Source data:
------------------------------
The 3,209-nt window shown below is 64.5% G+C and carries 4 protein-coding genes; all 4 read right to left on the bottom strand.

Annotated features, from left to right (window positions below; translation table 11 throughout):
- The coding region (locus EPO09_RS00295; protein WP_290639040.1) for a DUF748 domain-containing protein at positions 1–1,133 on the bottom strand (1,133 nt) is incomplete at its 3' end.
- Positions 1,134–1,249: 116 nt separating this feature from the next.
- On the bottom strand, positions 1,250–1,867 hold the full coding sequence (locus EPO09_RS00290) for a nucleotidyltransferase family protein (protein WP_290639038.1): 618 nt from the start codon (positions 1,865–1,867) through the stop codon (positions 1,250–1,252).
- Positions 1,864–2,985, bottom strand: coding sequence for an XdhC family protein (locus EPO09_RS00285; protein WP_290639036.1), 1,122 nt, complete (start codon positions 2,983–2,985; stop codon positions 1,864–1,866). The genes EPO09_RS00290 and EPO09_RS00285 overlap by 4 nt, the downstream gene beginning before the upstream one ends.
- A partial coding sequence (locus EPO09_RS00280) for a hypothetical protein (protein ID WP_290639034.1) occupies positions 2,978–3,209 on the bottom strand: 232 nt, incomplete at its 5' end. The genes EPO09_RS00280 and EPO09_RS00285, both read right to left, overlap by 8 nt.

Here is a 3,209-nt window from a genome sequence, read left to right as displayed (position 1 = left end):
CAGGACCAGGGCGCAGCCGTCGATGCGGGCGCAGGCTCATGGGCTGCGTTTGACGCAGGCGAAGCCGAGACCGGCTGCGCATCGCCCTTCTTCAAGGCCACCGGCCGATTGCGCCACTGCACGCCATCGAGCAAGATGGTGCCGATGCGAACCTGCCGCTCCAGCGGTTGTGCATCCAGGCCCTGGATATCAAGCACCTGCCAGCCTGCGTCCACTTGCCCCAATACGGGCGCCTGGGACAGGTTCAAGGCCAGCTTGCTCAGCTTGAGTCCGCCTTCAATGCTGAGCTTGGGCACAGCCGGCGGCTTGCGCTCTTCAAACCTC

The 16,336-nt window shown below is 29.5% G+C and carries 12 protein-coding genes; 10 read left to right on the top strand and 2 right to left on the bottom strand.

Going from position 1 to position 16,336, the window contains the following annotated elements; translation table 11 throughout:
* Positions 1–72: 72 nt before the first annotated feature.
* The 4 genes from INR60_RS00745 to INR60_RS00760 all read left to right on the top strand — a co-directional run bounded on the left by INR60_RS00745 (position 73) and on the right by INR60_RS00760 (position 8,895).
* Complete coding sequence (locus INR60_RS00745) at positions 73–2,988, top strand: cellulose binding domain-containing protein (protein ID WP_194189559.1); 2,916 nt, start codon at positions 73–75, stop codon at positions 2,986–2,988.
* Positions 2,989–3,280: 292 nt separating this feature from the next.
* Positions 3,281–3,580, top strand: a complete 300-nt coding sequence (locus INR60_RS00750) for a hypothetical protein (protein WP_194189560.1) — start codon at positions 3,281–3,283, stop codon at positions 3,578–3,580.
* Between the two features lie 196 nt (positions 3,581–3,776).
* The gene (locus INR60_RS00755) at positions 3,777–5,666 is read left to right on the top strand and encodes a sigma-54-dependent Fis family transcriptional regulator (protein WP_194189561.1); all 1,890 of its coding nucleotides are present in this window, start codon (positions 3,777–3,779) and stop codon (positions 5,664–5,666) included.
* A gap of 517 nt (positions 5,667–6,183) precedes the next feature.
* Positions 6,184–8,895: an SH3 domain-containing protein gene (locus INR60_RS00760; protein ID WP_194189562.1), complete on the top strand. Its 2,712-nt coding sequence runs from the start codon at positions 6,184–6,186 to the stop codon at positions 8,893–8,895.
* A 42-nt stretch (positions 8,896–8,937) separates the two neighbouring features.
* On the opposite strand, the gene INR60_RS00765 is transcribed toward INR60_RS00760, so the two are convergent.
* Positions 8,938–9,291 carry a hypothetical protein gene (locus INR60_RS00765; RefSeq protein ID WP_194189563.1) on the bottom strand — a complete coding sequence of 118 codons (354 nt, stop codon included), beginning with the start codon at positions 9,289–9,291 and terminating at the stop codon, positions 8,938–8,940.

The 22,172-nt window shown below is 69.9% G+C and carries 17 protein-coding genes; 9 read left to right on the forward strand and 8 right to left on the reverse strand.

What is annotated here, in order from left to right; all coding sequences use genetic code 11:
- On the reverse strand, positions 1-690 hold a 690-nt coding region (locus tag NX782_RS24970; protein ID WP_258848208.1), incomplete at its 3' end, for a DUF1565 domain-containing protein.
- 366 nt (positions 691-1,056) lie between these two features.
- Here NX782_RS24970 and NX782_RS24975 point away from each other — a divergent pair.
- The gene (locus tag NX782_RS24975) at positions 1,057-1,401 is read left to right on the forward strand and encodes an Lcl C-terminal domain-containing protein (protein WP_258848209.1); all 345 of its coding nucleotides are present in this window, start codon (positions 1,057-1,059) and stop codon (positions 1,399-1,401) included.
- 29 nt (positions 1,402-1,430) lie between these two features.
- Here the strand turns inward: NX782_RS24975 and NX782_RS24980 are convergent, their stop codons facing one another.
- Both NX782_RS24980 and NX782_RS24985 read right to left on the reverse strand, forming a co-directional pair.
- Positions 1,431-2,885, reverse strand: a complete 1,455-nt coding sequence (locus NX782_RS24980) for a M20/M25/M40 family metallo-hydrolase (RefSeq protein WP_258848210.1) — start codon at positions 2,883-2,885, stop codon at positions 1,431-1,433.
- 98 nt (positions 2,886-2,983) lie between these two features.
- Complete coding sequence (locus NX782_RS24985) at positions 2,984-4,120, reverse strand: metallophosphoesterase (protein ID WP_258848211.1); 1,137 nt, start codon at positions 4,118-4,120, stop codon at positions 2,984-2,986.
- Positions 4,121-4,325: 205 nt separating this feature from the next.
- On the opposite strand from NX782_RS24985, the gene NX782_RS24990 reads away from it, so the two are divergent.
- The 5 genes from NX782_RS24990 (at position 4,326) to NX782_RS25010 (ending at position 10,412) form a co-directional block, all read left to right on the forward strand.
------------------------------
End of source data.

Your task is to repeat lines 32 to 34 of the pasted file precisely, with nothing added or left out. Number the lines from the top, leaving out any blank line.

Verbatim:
- Both NX782_RS24980 and NX782_RS24985 read right to left on the reverse strand, forming a co-directional pair.
- Positions 1,431-2,885, reverse strand: a complete 1,455-nt coding sequence (locus NX782_RS24980) for a M20/M25/M40 family metallo-hydrolase (RefSeq protein WP_258848210.1) — start codon at positions 2,883-2,885, stop codon at positions 1,431-1,433.
- 98 nt (positions 2,886-2,983) lie between these two features.